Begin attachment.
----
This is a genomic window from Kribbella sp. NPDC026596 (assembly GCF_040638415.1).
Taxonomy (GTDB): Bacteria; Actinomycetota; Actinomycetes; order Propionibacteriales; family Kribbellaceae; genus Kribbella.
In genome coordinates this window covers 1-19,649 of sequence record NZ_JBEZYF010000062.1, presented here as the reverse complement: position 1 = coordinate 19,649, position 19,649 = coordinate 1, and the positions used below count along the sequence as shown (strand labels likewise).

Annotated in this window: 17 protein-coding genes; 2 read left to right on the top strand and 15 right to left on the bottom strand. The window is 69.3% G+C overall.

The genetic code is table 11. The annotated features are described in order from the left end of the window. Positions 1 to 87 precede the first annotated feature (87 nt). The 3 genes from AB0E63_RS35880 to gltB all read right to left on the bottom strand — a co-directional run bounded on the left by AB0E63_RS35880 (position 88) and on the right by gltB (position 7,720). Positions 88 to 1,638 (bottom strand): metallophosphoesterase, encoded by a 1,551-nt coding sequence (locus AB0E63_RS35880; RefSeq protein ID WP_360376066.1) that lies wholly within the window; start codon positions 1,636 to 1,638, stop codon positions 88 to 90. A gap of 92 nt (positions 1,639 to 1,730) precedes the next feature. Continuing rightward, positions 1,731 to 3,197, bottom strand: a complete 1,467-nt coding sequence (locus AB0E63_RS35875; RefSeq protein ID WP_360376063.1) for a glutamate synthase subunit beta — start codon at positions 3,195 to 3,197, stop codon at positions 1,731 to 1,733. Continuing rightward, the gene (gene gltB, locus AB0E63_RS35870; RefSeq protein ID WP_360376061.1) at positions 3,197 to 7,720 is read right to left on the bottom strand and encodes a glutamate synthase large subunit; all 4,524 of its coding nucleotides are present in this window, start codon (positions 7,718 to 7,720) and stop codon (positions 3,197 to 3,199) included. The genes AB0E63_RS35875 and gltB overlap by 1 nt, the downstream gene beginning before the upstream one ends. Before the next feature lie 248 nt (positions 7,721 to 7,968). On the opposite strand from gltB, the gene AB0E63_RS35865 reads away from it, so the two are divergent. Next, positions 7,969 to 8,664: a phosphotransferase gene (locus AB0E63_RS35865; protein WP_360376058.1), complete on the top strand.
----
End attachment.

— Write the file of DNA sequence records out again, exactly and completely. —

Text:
This is a genomic window from Kribbella sp. NPDC026596 (assembly GCF_040638415.1).
Taxonomy (GTDB): Bacteria; Actinomycetota; Actinomycetes; order Propionibacteriales; family Kribbellaceae; genus Kribbella.
In genome coordinates this window covers 1-19,649 of sequence record NZ_JBEZYF010000062.1, presented here as the reverse complement: position 1 = coordinate 19,649, position 19,649 = coordinate 1, and the positions used below count along the sequence as shown (strand labels likewise).

Annotated in this window: 17 protein-coding genes; 2 read left to right on the top strand and 15 right to left on the bottom strand. The window is 69.3% G+C overall.

The genetic code is table 11. The annotated features are described in order from the left end of the window. Positions 1 to 87 precede the first annotated feature (87 nt). The 3 genes from AB0E63_RS35880 to gltB all read right to left on the bottom strand — a co-directional run bounded on the left by AB0E63_RS35880 (position 88) and on the right by gltB (position 7,720). Positions 88 to 1,638 (bottom strand): metallophosphoesterase, encoded by a 1,551-nt coding sequence (locus AB0E63_RS35880; RefSeq protein ID WP_360376066.1) that lies wholly within the window; start codon positions 1,636 to 1,638, stop codon positions 88 to 90. A gap of 92 nt (positions 1,639 to 1,730) precedes the next feature. Continuing rightward, positions 1,731 to 3,197, bottom strand: a complete 1,467-nt coding sequence (locus AB0E63_RS35875; RefSeq protein ID WP_360376063.1) for a glutamate synthase subunit beta — start codon at positions 3,195 to 3,197, stop codon at positions 1,731 to 1,733. Continuing rightward, the gene (gene gltB, locus AB0E63_RS35870; RefSeq protein ID WP_360376061.1) at positions 3,197 to 7,720 is read right to left on the bottom strand and encodes a glutamate synthase large subunit; all 4,524 of its coding nucleotides are present in this window, start codon (positions 7,718 to 7,720) and stop codon (positions 3,197 to 3,199) included. The genes AB0E63_RS35875 and gltB overlap by 1 nt, the downstream gene beginning before the upstream one ends. Before the next feature lie 248 nt (positions 7,721 to 7,968). On the opposite strand from gltB, the gene AB0E63_RS35865 reads away from it, so the two are divergent. Next, positions 7,969 to 8,664: a phosphotransferase gene (locus AB0E63_RS35865; protein WP_360376058.1), complete on the top strand.